JACKSON, Wyo. — In ways large but mostly small, Jackson and Teton County keep chipping away at use of fossil-based energy, as Jackson had vowed to do when signing the Mayors' Agreement on Climate Change in 2006.
The biggest single largest consumer of energy by the local governments is the wastewater treatment plant, and that's where the largest investments have been made. Aided by federal stimulus funds, the community installed 224 kilowatts in solar generating capacity. Since September 2010, it has produced 225-megawatt hours of production.
Now comes a trio of projects aimed to more efficiently use energy at the treatment plant. One project, which improves the efficiency of aeration, will reduce electricity costs by $64,000 per year, given current rates. The entire front-end costs were paid by a $457,000 grant from the local electrical cooperative, Lower Valley Energy, using money from wholesale provider Bonneville Power.
In 2008, the town and county rolled out a program called 10 X 10. As the name implied, the goal was to reduce energy 10 per cent by 2010. The program directed attention to reducing energy use and, in some cases, spurred innovation. For example, one large user of energy is the gasoline used by police, who commonly keep their cars idling constantly, arguing that they can't shut down their computers. An innovation achieved in the town's public works department helped them overcome that complaint.
Still, the town fell short in its goal for in-house operations — not achieving the full 10 per cent reduction until well into 2011. But it has done so with not just the big projects, but also the smaller projects in the town's building infrastructure. "Most of it was non-sexy and boring: windows, doors, weather stripping, caulking. But it all helps," says Larry Pardee, the town's public works director.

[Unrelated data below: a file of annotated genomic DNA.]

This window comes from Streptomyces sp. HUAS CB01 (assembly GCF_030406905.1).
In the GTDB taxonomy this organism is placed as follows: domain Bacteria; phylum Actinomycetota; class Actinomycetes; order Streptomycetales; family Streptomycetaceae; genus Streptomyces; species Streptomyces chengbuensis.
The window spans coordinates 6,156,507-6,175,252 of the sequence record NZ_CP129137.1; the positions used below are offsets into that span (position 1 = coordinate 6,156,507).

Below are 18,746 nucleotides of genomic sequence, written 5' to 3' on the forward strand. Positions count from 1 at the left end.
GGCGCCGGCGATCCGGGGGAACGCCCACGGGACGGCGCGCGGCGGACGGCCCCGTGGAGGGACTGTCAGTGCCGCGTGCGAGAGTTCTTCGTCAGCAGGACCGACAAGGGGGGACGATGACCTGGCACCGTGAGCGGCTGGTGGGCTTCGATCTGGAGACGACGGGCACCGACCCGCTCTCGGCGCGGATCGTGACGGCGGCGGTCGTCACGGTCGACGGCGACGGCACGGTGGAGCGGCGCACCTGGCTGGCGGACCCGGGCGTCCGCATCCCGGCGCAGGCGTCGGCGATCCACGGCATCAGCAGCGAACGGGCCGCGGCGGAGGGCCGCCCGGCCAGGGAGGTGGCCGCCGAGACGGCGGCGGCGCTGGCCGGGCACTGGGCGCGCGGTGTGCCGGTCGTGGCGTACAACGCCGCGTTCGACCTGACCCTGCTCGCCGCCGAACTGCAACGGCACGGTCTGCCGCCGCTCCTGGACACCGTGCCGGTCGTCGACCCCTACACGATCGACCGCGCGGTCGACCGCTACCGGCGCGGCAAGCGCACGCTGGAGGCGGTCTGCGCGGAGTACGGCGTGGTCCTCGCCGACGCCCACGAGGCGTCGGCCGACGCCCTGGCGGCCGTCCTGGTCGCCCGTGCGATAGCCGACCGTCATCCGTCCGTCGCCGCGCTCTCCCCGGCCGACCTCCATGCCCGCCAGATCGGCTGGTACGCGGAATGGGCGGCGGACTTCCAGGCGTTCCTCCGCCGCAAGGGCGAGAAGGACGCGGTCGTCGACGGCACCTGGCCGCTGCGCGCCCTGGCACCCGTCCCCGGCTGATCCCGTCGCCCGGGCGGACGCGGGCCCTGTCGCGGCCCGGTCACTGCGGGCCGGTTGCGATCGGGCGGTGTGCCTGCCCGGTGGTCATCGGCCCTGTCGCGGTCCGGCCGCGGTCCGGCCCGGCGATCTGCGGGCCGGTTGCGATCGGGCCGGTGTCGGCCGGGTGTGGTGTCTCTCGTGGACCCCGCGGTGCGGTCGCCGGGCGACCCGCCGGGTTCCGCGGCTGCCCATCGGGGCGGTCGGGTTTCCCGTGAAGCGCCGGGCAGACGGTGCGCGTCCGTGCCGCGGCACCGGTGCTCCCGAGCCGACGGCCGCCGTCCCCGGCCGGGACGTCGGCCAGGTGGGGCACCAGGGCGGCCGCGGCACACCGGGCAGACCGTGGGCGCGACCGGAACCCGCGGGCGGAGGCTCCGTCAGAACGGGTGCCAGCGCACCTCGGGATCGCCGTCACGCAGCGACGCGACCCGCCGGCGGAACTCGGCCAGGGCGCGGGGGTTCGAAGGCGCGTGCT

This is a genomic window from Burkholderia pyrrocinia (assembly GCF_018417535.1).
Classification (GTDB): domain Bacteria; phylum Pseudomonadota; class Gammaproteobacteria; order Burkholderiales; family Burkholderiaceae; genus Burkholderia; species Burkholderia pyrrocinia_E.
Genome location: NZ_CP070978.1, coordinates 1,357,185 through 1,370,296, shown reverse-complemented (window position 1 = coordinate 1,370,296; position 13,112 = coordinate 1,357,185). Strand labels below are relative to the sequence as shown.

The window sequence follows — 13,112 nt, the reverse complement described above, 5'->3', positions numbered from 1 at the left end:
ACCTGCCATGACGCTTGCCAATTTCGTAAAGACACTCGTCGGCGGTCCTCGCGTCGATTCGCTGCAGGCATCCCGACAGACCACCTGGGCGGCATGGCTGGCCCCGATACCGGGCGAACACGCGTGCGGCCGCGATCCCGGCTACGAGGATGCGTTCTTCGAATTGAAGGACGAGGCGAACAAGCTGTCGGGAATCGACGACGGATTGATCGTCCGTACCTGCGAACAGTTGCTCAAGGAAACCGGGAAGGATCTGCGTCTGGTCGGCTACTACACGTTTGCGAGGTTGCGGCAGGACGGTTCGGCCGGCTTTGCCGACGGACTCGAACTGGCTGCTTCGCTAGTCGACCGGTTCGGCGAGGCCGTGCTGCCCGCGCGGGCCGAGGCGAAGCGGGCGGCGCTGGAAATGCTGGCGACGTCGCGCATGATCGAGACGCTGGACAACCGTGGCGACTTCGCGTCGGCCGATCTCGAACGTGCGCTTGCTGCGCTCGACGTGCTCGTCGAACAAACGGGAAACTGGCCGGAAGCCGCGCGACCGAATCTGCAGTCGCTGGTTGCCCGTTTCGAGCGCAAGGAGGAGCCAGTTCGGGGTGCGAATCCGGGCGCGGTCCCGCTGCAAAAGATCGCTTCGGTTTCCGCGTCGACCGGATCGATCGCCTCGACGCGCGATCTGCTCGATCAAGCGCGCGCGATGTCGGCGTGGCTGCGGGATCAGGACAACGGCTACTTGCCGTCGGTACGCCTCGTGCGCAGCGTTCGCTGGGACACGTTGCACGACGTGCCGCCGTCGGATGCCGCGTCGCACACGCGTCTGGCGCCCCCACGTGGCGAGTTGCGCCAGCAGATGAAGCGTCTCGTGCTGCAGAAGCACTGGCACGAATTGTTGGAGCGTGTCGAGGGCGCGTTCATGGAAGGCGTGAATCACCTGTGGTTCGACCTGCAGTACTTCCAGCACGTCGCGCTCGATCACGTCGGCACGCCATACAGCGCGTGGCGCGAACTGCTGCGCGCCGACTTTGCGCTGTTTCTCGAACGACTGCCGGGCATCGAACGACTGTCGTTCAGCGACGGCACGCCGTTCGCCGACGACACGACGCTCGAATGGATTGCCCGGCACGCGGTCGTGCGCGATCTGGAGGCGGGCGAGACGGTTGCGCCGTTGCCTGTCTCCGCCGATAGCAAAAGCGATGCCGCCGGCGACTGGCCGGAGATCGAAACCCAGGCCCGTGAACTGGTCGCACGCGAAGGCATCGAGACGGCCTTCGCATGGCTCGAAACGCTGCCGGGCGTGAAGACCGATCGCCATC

Pardee was among a delegation that went to Aspen in 2006 to attend a conference sponsored by that community's Canary Initiative. They returned to Wyoming, with fire in the belly, determined to shrink Jackson Hole's contribution to the world's accumulating greenhouse gas emissions. But the work has been harder than any had expected.
Finally, major gains are being realized. "I was telling the Jackson council, 'Maybe it's partial luck, but with the economy down and budgets being cut, we're saving money (because of less energy use). It will help us in the short term, and it will help us over the longer term.'"
More is coming as the town, after several years of preparation, begins expanding its energy saving efforts more broadly into the community. The town hopes to get funding of up to $1 million from the U.S. Department of Energy, to be used specifically for the residential sector — which, despite the high housing prices, is mostly not that striking and certainly not very energy efficient.